Learning at home

Raunaq Kapoor
Sunday, 18 June 2017

Homeschooling is catching the attention of several parents in India. With schools putting a lot of pressure on academics, sports or cultural activities, children are often forced to take part in them. But if the child is homeschooled, he will have greater freedom to pursue his interests, spend more time with family, have academic help whenever needed, have a lot of room to be creative and so on

With school and college admissions getting tougher and academic demands going up every year, parents are choosing homeschooling where children discover the joys of learning at their own pace, following their creative pursuits

Homeschooling is catching the attention of several parents in India. With schools putting a lot of pressure on academics, sports or cultural activities, children are often forced to take part in them. But if the child is homeschooled, he will have greater freedom to pursue his interests, spend more time with family, have academic help whenever needed, have a lot of room to be creative and so on.  

Priya Chandrasekhar, a parent from Mumbai, started homeschooling her son since the 4th standard. She says, “I chose homeschooling for my son because I, as a parent, found out that the school that my son was attending was putting too much stress on academics. In homeschooling, the child can learn at his own pace. My son will be appearing for the National Institute of Open Schooling (NIOS) 10th std Board exam next year. He loved the idea of homeschooling from day one and there was no hesitation on his part. He is enjoying the freedom and taking full responsibility of his studies. The NIOS Board provides the study material via post and my son and I study together. He also loves playing and has friends from all age groups. He is very curious and always asks a lot of questions.”

She has consciously not joined any homeschooling group since she wanted to teach her child on her  own. “Homeschooling groups have a set of academic procedures which have to be followed and since I did not want to follow any academic procedures I did not join any group,” she says.

Laila Alvarez from Bengaluru has never sent both her kids to school because she doesn’t believe at all in the country’s education system. “I teach my kids through the internet and read several novels to them. My kids will appear for the IGCSE exam as external students and I have joined a homeschoolers’ association in the city which helps me keep in touch with the latest developments in homeschooling,” she says.

Laila son’s Nikhail says, “Since I have never been to school I do not know what a school is like. I go to play every evening with friends from my society and I study in the morning via the internet and novels that I read. I don’t miss out on having regular friends in school,” and his younger sister Era adds, “I wake up in the morning, do yoga, play the piano for sometime, then read a few novels after which I study for some time and then take a nap. In the evenings, I go to play with my friends and then come back home and have dinner.”

Pune has several homeschoolers too. City-based Dola Dasgupta, who is the co-founder of Swashikshan (The Indian Association of homeschoolers) and runs an online group where she discusses questions related to homeschooling for parents, says, “Both my son and daughter are being homeschooled. My son never went to school and my daughter left school in kindergarten. I believe children need loads and loads of freedom and space to connect with their innermost creativity and passions. Schools require children to follow a set pattern or curriculum which might not be truly what a child needs to blossom in his or her life’s journey. We do not make examinations our goals or milestones, the children learn what they feel interested in. When the children feel inspired to take the exam they will take up the IGCSE or NIOS exam.”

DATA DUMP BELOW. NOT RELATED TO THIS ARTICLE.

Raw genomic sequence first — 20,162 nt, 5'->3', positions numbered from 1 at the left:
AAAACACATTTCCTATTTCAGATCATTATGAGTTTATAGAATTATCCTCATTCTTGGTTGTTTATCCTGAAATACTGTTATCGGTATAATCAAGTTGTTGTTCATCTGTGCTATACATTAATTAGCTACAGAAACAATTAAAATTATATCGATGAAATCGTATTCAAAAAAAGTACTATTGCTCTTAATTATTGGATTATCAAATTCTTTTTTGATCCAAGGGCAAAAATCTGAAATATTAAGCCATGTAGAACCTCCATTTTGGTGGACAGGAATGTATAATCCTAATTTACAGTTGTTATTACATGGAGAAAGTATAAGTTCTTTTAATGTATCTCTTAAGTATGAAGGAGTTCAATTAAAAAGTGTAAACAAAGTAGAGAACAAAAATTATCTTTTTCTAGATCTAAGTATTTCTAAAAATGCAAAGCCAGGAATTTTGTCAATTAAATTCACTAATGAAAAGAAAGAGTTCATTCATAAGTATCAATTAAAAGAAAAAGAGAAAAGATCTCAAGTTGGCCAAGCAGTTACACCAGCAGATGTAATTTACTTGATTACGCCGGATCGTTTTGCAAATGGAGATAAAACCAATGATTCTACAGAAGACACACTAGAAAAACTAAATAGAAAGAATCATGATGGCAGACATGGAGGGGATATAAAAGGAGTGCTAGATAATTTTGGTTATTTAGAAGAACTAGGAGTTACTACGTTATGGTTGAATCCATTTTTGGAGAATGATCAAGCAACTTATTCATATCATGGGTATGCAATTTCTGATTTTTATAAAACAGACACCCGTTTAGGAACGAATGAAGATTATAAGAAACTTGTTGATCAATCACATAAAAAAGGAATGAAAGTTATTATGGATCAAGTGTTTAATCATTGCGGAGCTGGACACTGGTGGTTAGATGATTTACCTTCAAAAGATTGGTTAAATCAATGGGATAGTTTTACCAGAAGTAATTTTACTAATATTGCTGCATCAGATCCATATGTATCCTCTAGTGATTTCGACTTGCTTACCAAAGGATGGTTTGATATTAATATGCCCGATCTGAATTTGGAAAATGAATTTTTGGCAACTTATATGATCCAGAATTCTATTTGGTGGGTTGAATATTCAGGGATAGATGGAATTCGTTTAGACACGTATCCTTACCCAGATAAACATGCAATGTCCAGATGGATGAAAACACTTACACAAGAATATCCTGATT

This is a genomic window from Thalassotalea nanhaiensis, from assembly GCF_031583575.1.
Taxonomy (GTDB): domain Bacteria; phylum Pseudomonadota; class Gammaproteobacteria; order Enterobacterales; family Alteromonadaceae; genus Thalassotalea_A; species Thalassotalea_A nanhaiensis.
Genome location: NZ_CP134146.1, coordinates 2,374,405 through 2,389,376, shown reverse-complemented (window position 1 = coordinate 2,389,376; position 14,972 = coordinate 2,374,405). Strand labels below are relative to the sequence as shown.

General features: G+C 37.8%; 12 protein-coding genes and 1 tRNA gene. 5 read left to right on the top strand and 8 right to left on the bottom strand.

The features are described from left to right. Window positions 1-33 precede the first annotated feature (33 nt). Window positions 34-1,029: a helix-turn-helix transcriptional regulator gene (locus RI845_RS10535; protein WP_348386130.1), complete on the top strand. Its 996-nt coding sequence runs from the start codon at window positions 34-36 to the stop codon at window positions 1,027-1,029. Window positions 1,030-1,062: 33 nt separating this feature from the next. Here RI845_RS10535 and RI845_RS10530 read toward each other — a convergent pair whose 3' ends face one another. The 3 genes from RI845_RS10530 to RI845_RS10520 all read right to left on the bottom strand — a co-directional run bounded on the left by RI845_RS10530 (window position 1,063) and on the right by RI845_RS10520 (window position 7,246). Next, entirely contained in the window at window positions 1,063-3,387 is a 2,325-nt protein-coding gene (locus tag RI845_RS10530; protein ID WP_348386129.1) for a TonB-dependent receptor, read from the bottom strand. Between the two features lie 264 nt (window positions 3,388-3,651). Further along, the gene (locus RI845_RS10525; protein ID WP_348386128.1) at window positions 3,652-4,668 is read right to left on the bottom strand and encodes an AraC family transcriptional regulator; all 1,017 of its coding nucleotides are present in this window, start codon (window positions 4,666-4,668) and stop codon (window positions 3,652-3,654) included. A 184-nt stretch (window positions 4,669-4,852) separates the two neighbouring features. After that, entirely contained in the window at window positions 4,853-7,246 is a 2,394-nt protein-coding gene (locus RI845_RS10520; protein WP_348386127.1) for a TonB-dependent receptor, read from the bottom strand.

Bhaskar Mishra, a tution teacher in the city, says, “According to me, it is good for children who find it difficult to adjust with school curriculum. One of homeschooling’s biggest advantages is the flexibility it offers. However, it needs a lot of dedication from parents. One of my students is learning Japanese (advanced level), while another is  preparing for the Trinity exam (piano). Homeschooling gives children a chance to explore other avenues which are not available in regular schools. That said, the concept is still not popular in India.”

How to appear for exams
A parent of a homeschooler can opt for the National Institute of Open Schooling (NIOS) which can be taken in 10th or 12th std. The NIOS Board exam is equivalent to  CBSE or State Board. A homeschooler can also opt for the International General Certificate of Education (IGCSE), which is equivalent to 10th std. Cambridge International Examination and the International Baccalaureate are also options for parents of homeschoolers.

Psychological impact of homeschooling
Pune-based child psychologist Chitra Calla says, “The impact of homeschooling is a lot since children who are being homeschooled do not interact with children of their own age so they do not have the ability to make friends later in life. A child of that age needs to interact with other kids so that they have someone to talk to and share their experiences. Since there is no competitive spirit in homeschooling the child may lack the competitive spirit which is provided in schools.”

Homeschooling is legal in India
An affidavit filed by the Union Government on July 18, 2012 filed by the Delhi High Court came as a welcome relief. The seven-page counter-affidavit, submitted on behalf of the Union Government, clearly states there is nothing illegal about homeschooling and the RTE Act does not, in any way, make homeschooling illegal.

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